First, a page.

For the second time only this trip, we took a cab, back the two highway exits we had walked the day before to get from the “Hickory” stop to Hickory, NC, itself. Our cabbie was a piece of work. He turned the radio down to hear our destination, then cranked it back up as he floored the old Crown Victoria out the hotel entrance. On the highway he tailgated the guy in front of us, who pulled to the left lane to get out of the way. He raced right up to the next guy in the right lane and stayed there until our exit. Not just weird, but seriously rude. He shouldn’t have a job that requires interaction with other human beings.Once at Winston-Salem, we went looking for lunch and browsed our phones for something to do. I have been threatening Jay with an art museum visit, but the only serious collection in the city was more than a walk away and was showcasing still lifes, anyway, making it easy to say “whatever.” So we started walking.Making our way down a hill past the big office buildings, we encountered a small entrance to a trail that the sign said connected the business district with old Salem. Onward and downward along a stream we walked, arriving finally at Old Salem, which is setup, like Williamsburg, as a living museum. We bought tickets and wandered about this strange land of 19th century buildings, cars parked along asphalt streets, and occasional exhibits with character actors, or historical interpreters, as they call them. In a fascinating exhibit at the gunsmith shop, two men worked on long-barrel rifles, used back then for hunting, mostly. They could build them from scratch then and now, although even then they imported the barrels from Europe because they were cheaper than making locally, although some gunsmiths did. Showing us the forge, I learned that the word “blacksmith” is literal, as the guide warned us not to touch anything as the charcoal would cover us in soot. Pretty cool stuff. We visited a baker, where I bought a loaf of cranberry and raisons bread, imagining that I could share it at the station. They also let us try out some “sugar bread,” the oldest local recipe, which you probably know as “Krispy Crème,” which was founded down the street from there.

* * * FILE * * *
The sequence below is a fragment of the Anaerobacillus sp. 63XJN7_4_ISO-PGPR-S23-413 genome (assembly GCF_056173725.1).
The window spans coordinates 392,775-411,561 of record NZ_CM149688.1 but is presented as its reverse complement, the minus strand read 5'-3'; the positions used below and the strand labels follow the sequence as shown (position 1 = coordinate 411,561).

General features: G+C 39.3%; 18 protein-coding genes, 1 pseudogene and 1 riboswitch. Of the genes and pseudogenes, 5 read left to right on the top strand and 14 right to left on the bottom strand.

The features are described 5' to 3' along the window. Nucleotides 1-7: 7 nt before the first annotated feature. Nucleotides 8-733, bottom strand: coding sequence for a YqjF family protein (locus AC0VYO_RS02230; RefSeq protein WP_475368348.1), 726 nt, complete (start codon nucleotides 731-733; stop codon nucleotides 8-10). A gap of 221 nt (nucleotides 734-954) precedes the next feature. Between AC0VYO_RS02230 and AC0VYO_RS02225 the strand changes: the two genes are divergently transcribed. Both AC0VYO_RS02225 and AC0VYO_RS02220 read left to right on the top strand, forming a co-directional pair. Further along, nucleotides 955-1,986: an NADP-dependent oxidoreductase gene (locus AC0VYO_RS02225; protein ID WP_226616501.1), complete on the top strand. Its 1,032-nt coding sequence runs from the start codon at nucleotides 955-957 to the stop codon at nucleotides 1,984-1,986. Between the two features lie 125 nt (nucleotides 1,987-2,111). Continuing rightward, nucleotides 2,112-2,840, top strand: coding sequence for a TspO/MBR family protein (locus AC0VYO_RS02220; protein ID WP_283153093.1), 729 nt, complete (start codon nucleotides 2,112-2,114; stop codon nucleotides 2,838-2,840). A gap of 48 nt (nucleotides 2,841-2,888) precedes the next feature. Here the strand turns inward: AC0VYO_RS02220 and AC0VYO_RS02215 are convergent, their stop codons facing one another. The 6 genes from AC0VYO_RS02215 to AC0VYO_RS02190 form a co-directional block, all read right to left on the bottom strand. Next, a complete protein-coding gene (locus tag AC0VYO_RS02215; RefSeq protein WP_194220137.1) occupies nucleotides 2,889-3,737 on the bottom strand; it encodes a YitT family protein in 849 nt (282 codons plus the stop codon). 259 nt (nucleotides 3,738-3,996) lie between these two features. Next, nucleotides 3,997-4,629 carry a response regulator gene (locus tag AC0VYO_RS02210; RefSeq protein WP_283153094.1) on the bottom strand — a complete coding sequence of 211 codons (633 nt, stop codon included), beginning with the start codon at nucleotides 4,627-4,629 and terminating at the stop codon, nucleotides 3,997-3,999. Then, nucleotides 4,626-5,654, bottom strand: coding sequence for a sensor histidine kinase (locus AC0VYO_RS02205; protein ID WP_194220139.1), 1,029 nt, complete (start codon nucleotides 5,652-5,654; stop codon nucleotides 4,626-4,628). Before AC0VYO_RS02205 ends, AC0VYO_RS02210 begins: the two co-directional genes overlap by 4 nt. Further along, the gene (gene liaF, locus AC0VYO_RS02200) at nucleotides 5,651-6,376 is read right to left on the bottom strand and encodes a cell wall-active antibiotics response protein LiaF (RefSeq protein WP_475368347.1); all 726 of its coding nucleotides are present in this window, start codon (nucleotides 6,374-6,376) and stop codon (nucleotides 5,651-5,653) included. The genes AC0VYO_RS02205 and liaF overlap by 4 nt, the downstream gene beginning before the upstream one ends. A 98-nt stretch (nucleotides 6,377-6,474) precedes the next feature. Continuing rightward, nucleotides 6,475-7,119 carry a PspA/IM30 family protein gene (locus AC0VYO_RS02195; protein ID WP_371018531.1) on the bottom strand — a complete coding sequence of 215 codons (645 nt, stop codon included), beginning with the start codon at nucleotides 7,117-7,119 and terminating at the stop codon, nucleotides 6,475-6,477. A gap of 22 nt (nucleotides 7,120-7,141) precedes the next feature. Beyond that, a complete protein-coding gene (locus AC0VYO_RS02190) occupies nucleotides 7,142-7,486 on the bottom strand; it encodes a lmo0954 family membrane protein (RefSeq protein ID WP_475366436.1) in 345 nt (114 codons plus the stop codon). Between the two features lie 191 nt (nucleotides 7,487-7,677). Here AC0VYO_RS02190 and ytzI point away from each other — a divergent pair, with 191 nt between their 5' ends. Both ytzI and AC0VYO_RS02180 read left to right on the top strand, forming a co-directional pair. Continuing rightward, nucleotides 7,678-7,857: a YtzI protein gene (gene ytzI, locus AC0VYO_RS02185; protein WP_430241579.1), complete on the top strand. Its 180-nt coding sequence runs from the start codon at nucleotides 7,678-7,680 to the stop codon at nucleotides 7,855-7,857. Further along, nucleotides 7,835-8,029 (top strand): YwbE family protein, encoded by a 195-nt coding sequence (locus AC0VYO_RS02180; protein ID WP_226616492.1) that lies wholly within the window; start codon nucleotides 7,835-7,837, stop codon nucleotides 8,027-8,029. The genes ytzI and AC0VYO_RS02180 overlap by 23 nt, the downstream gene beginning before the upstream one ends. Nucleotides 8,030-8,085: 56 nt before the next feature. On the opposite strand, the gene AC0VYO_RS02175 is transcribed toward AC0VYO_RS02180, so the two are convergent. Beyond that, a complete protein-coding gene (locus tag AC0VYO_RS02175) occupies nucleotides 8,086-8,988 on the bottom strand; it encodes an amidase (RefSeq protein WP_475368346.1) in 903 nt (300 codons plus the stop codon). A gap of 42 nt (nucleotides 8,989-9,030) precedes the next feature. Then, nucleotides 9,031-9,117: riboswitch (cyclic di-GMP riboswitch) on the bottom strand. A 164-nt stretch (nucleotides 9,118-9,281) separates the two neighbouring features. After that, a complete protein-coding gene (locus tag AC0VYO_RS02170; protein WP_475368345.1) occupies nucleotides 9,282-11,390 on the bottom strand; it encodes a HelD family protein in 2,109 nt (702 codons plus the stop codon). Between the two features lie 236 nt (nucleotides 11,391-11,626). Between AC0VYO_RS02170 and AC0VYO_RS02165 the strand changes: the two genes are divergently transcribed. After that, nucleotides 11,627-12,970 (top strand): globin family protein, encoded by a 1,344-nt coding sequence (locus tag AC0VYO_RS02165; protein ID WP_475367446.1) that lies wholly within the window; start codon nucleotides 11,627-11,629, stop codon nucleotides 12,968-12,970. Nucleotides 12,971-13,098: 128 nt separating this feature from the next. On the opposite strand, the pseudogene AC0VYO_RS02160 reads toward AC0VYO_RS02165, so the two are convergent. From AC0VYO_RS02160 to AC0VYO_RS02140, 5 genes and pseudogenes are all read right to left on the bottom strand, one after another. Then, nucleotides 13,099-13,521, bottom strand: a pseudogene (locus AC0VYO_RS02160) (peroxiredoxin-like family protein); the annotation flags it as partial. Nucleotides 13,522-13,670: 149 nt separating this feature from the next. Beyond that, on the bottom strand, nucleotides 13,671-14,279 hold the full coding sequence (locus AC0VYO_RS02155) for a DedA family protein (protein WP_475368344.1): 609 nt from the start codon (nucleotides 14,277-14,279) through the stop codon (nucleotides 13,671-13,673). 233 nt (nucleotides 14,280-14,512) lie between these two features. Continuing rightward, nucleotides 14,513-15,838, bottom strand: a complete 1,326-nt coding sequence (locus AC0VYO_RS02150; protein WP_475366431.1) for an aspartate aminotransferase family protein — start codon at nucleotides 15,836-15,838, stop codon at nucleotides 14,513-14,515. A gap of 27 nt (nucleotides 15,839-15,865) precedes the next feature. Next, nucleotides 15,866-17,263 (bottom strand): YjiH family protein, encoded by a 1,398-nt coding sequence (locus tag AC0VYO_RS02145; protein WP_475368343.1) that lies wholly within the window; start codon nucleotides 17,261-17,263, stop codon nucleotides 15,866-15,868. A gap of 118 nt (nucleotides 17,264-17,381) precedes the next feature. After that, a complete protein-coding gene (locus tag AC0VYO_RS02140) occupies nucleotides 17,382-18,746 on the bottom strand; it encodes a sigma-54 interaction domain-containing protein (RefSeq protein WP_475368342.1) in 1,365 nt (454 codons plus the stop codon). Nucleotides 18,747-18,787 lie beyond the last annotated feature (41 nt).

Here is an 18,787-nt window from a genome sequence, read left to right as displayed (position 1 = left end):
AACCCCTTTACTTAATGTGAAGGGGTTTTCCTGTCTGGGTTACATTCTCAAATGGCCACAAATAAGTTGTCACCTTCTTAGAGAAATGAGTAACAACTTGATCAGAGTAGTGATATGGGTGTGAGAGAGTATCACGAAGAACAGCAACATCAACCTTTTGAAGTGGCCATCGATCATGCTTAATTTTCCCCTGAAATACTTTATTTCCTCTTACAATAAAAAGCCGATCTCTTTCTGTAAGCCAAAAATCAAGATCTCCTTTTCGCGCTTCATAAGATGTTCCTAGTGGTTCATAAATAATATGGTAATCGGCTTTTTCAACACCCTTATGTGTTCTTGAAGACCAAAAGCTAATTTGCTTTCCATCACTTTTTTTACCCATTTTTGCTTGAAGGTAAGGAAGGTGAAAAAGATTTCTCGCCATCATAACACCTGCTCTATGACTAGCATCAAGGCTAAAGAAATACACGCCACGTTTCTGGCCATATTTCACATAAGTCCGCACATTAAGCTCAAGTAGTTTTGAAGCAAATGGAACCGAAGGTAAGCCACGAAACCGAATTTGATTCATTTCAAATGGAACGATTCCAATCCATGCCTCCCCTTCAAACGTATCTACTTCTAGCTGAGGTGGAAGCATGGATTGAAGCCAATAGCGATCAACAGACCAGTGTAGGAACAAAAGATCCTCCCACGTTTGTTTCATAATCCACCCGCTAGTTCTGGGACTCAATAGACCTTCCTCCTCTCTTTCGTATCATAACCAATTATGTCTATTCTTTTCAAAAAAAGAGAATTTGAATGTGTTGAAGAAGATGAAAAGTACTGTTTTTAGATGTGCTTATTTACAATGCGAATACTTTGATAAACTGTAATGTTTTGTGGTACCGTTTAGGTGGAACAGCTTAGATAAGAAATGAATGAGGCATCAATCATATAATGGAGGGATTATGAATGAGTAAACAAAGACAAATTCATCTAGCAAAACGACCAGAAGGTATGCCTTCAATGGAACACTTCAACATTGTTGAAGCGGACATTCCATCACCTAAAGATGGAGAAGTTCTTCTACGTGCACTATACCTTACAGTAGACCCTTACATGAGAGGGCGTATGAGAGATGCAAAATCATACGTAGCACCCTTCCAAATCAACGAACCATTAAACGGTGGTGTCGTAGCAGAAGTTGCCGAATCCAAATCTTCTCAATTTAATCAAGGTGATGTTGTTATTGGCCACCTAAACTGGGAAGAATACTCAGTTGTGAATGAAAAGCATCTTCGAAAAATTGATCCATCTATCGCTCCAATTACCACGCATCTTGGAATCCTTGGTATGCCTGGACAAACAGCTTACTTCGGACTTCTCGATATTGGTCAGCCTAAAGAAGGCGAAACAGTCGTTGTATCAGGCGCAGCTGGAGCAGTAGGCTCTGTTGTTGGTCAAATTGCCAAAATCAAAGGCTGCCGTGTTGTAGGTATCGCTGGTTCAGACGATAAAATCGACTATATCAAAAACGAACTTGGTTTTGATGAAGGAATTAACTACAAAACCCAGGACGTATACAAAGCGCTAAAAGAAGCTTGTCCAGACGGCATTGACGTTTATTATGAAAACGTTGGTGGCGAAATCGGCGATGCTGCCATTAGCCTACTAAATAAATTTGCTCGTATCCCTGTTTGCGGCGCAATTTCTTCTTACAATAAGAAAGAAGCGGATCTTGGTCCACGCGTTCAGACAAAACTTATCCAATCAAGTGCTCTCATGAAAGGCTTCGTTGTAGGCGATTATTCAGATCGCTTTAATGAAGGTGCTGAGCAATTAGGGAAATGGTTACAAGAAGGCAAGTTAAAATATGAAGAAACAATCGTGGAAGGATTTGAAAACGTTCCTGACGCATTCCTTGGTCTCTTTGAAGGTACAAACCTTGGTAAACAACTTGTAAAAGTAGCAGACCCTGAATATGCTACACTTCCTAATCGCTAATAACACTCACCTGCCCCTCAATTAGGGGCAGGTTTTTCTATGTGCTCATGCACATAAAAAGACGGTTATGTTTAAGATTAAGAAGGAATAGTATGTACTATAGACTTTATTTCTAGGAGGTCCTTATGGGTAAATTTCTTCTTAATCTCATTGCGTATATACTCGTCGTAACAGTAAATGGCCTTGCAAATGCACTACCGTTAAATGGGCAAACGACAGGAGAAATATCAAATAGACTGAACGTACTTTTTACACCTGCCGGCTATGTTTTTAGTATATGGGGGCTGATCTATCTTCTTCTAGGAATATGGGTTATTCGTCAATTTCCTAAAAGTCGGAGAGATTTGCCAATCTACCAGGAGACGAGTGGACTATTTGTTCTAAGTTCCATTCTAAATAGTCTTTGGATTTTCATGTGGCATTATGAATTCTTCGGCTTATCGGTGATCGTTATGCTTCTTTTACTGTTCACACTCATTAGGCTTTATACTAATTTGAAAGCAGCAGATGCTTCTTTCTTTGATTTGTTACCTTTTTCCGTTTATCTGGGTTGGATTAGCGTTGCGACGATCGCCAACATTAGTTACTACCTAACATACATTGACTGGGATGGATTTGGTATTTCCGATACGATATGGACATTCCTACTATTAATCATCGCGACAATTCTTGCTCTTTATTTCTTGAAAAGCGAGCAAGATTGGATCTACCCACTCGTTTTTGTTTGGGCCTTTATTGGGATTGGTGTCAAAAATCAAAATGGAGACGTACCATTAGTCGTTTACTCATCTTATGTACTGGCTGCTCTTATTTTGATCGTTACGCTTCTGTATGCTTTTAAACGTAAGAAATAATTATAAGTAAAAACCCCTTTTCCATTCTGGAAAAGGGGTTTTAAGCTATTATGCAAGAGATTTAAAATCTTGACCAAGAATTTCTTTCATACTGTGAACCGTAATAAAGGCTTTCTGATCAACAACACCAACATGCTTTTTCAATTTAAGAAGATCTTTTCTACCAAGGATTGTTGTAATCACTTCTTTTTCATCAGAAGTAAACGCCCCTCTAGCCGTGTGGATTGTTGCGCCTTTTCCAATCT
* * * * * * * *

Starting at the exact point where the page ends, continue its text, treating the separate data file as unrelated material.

On the walk back to Winston, we ran into one of the more remarkable characters of the entire
trip. A man walking towards wore full jogging gear. As we passed, Jay called out something about the heat, and the man stopped and said, “Yeah, I’m running 40 miles.” Wow. He then asked us what we were doing. On a tour, we replied, and he asked with which group. Just us, and we started to explain. He understood us completely and finished our thoughts, and started offering what he could do to help, starting with offering to donate to the cause. He was great! He gave us his about.me page and said he’d share the blog with people, and that he really liked what we were doing. No sooner had we each turned to go the other way than he came running back, “Heh, let me give you my email.” So we agreed to take a picture together, then share it on our blog and his own pages. We were thrilled to have met someone so enthusiastic and encouraging to us.
Back at the Winston-Salem bus stop, we still had an hour to kill, and the Greyhound man said the bus our bus was an hour late. Used to it now, we wandered off to a more comfortable place. Since I still had the loaf of bread I had bought, I grabbed some napkins and asked the coffee shop for a couple paper plates. Back at the station, I struggled to slice it up (adhering to historical accuracy, the Old Salem bakery doesn’t slice bread… not invented yet) with a plastic spoon in order to offer it about. This turned into an entirely new adventure, seeing who would accept a messy piece of bread from a stranger. The memorable moment was the lady who flagged me down for another slice, she liked it so much, and the man from Sierra-Leone who loved the bread and gave me the run-down on West African soccer.
Once on the bus to Wytheville, we have to consider our options on getting back home. Here now comes the story of Brandy, which I will write in a subsequent post. Brandy saved our evening and settled our plans for the final two days of the trip. Love Brandy!